'Noah' #1 At Domestic Box Office, But 'Captain America' Rules Overseas

Schwarzenegger flops as 'Frozen' sets new record.

"Noah" stormed the box office over the weekend, debuting at #1 domestically with $44 million. As Russell Crowe enjoyed his biggest opening ever in a lead role, Arnold Schwarzenegger suffered his lowest since leaving office as California's governor. Schwarzenegger's ultra-violent "Sabotage" flopped harder than "The Last Stand" and "Escape Plan," opening at #7 with just $5.3 million

Despite controversy regarding the film's relation to its source material, "Noah" received a 75 percent score on Rotten Tomatoes and made roughly $10 million more than most industry watchers expected. About 14 percent of the domestic gross for "Noah" came from IMAX screenings. Darren Aronofsky's Biblical epic opened a week earlier overseas, where it has now made more than $51 million thus far.

"Captain America: The Winter Soldier" also opened a week ahead of its North American debut, grabbing $75.2 million. Coming on the heels of "Marvel's The Avengers," "Iron Man 3" and "Thor: The Dark World," Chris Evans' latest turn as the noble super-soldier is certain to overtake its predecessor, "Captain America: The First Avenger." Cap's inaugural adventure made $370.5 million around the world back in 2011.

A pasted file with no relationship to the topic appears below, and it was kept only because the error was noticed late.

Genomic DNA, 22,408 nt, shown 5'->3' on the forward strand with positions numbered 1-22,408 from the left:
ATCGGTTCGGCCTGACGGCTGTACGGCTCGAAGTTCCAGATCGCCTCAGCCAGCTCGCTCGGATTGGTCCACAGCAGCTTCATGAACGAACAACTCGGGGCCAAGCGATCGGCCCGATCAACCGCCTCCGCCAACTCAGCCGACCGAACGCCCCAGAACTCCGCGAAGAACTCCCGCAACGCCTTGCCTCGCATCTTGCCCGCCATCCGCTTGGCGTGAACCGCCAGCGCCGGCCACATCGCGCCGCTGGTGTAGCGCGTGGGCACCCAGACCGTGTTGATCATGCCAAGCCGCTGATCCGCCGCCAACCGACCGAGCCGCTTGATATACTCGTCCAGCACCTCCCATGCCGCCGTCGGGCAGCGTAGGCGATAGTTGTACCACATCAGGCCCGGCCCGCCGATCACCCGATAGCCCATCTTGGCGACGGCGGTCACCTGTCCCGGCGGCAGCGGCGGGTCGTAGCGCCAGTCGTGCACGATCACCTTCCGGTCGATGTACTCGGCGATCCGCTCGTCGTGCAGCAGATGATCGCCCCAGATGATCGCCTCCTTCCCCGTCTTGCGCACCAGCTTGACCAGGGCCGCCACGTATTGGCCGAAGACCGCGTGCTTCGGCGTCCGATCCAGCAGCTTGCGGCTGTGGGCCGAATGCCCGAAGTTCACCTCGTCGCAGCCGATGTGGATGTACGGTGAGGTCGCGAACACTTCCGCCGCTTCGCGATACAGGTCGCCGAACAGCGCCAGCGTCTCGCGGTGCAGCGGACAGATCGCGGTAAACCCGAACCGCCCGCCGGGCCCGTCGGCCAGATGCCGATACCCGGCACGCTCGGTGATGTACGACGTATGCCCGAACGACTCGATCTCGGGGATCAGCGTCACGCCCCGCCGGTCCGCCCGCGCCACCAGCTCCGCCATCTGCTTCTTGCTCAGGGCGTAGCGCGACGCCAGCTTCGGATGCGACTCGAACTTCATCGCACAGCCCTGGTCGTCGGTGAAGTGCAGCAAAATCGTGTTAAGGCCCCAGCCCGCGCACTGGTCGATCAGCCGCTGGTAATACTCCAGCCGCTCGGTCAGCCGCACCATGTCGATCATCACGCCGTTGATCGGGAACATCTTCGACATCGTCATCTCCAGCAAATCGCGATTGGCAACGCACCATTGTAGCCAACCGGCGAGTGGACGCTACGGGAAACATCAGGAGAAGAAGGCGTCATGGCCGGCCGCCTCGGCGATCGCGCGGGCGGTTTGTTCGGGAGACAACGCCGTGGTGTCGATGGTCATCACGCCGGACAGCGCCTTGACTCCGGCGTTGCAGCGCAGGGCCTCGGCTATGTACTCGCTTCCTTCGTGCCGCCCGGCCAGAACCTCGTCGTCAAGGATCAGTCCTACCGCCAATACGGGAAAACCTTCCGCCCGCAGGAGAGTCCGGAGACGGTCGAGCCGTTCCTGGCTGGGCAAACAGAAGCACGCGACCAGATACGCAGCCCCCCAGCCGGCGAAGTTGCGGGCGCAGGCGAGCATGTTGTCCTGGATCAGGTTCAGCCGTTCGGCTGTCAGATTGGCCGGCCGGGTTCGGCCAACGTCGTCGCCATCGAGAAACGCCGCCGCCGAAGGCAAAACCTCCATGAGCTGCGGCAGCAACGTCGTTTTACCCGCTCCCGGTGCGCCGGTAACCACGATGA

"The Muppets" reboot landed in theaters the same year as the first "Captain America." While "Muppets Most Wanted" didn't debut nearly as well as its predecessor, it did better in its second weekend, collecting $11.4 million for a two-week total of $33.2 million (plus another $7.5 million overseas).

Any executives at Disney who may be disappointed with "Muppets Most Wanted" at the box office can surely sooth their sadness with this news: "Frozen" is now the biggest animated film of all time. The Mouse House of course owns Marvel and Pixar, but "Frozen" is Walt Disney Animation Studios' first billion-dollar blockbuster and the division's first Academy Award winner for Best Animated Feature. After kicking off with the biggest Thanksgiving debut of all time last year, "Frozen" had the longest consecutive run in the top 10 in over a decade. "Frozen" passed "Toy Story 3" over the weekend, with over $1.07 billion worldwide.

Disney owns six of the top 15 biggest movies (seven if "Star Wars: Episode I - The Phantom Menace" counts): "Marvel's The Avengers" ($1.5 billion); "Iron Man 3" ($1.2 billion); "Pirates of the Caribbean: Dead Man's Chest" ($1.06 billion) and "On Stranger Tides" ($1.04 billion); "Toy Story 3" ($1.06 billion); and "Frozen."

Whether Cap will join his fellow Avenger, Iron Man, on that list remains to be seen, but "The Winter Soldier" will certainly dominate the coming weekend.